Myth 7: SDN matters to cloud service providers
Although early implementers of SDN were mostly cloud service suppliers, enterprises and carriers are also gaining significant benefits from SDN. In addition to delivering high performance and minimizing cost, SDN is flexible, scalable, easy to manage and secure to support their businesses in the future. SDN is developing rapidly, drawing major players into a thriving SDN eco-system including equipment manufacturers, cloud vendors, telecom carriers, OTT vendors, ISVs and more.
Myth 8: SDN applies only to switches
In the early days of SDN, the technology was associated with switches because OpenFlow technology is applied to switches. However, the core SDN feature of separating the control plane from the forwarding plane also applies to routers, optical transmission equipment, and wireless products.
Myth 9: Software development engineers will control the network
As SDN brings software programmability to the network, traditional network planning and operational professionals may be concerned that SDN will reduce their responsibilities and weaken their control of the network. In reality, SDN will reshape network planning and operation and bring different levels of automation. This means the core duties of network technicians will evolve to include service planning, the creation of different policies and templates, and helping software engineers understand and develop network applications. While, SDN will bring changes to network operations, the network should still be controlled by network professionals.
Myth 10: SDN is only about automation
SDN has successfully enabled data centers to achieve automation, but it delivers more than automation. By centralizing the control plane, organizations can simplify network management by unifying network resources for optimized resource allocation to accelerate agility, reduce the cost of managing network resources, ensure availability of business critical applications, and improve the customer experience.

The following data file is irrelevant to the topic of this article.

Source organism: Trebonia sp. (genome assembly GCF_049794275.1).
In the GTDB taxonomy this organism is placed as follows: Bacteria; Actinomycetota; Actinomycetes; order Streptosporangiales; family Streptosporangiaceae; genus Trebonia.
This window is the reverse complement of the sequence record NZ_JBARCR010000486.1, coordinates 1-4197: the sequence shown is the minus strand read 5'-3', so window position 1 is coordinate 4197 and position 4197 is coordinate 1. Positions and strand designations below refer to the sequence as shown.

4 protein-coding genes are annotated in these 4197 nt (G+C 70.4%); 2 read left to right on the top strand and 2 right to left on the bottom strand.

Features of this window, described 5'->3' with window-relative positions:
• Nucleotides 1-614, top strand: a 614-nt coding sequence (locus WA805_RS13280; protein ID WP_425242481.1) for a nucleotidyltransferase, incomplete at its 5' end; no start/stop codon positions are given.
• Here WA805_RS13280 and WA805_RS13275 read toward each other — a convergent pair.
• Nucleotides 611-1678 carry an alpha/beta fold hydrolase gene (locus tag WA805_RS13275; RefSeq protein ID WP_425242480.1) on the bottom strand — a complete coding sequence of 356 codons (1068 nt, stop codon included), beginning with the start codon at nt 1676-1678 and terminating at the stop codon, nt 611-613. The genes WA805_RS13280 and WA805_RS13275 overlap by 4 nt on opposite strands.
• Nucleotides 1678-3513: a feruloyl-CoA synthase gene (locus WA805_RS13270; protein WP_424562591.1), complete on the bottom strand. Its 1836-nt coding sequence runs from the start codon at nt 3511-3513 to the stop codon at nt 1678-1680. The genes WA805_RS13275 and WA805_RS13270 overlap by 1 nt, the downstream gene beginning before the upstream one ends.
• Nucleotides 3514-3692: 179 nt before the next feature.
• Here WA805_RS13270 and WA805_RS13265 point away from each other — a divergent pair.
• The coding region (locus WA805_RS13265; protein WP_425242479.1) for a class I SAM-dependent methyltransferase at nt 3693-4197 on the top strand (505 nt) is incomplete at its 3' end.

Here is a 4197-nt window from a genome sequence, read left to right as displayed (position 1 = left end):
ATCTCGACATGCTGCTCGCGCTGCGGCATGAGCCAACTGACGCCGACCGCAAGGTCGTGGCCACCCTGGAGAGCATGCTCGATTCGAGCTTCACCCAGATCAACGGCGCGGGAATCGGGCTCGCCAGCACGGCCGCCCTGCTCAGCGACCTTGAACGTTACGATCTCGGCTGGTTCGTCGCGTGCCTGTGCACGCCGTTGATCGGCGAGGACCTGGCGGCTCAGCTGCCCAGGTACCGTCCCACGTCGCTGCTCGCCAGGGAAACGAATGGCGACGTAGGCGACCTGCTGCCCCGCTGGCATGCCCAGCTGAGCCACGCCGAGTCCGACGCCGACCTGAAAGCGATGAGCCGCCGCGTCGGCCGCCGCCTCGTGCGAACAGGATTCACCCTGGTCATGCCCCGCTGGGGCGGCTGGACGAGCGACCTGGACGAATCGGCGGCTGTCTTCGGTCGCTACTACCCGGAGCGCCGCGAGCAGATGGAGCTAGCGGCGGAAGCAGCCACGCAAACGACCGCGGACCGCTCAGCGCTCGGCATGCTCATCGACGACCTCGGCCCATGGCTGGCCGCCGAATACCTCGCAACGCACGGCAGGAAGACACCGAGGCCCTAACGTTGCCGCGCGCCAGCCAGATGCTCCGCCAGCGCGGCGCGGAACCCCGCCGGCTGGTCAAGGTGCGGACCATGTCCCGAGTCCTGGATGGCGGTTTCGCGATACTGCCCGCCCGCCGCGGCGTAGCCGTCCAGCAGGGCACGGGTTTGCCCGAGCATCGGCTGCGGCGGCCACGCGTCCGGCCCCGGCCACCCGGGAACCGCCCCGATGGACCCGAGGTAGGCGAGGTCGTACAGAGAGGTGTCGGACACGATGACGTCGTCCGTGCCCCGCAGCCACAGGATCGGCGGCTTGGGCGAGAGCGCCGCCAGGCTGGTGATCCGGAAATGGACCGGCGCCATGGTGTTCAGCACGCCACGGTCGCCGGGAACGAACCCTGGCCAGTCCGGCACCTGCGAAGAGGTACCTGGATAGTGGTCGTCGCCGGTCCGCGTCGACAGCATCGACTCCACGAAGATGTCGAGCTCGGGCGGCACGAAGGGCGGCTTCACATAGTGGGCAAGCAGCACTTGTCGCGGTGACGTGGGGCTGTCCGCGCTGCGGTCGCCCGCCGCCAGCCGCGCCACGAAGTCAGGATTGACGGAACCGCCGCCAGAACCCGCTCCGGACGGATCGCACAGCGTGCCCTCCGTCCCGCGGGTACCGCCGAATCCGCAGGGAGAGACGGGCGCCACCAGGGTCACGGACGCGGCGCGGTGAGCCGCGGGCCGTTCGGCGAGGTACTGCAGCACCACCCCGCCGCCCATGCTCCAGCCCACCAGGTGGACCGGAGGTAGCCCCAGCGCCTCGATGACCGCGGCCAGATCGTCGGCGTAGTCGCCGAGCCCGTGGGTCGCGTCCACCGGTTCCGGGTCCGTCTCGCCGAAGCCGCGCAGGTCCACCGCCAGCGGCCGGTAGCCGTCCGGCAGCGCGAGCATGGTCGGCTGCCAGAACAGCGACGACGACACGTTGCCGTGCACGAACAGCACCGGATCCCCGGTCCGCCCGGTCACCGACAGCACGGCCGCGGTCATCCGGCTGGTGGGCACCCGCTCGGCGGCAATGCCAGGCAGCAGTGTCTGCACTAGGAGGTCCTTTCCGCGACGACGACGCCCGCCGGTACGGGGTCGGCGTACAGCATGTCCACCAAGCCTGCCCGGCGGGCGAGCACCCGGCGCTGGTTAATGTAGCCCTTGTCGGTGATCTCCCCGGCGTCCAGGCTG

Myth 11: SDN is unsecure due to centralized control
SDN is by no means the first technology to introduce centralized control. There are many central control applications such as BGP RR already deployed on traditional networks. Furthermore, a distributed control and management network has more security attack points, whereas centralizing control consolidates scattered defenses to improve overall security. However itís important to note that a centralized controller will become an attackers' main target, therefore a sophisticated security design is essential for SDN deployments.
Myth 12: SDN requires a special SDN chip
Although a special "SDN chip" is often mentioned, SDN does not require any special chip, and there is no dedicated ASIC commercial chip for OpenFlow or SDN. It is possible that equipment manufacturers will customize chips to better serve SDN requirements, but such a chip is not mandatory. Equipment manufacturers can optimize a traditional chip to ensure that the equipment has a southbound API to comply with SDN requirements.
Myth 13: SDN is treated separately from NFV
The NFV reconstructs network elements to decouple network functions from network hardware. SDN reconstructs the network as a service to change the delivery method of network connections. Just as vehicles (NFV) need roads (SDN), SDN and NFV are inexorably related. Another popular concept is NFV reconstructs functions from layer 4 to layer 7, while the SDN reconstructs functions from layer 1 to layer 3, but they are two sides of the same coin.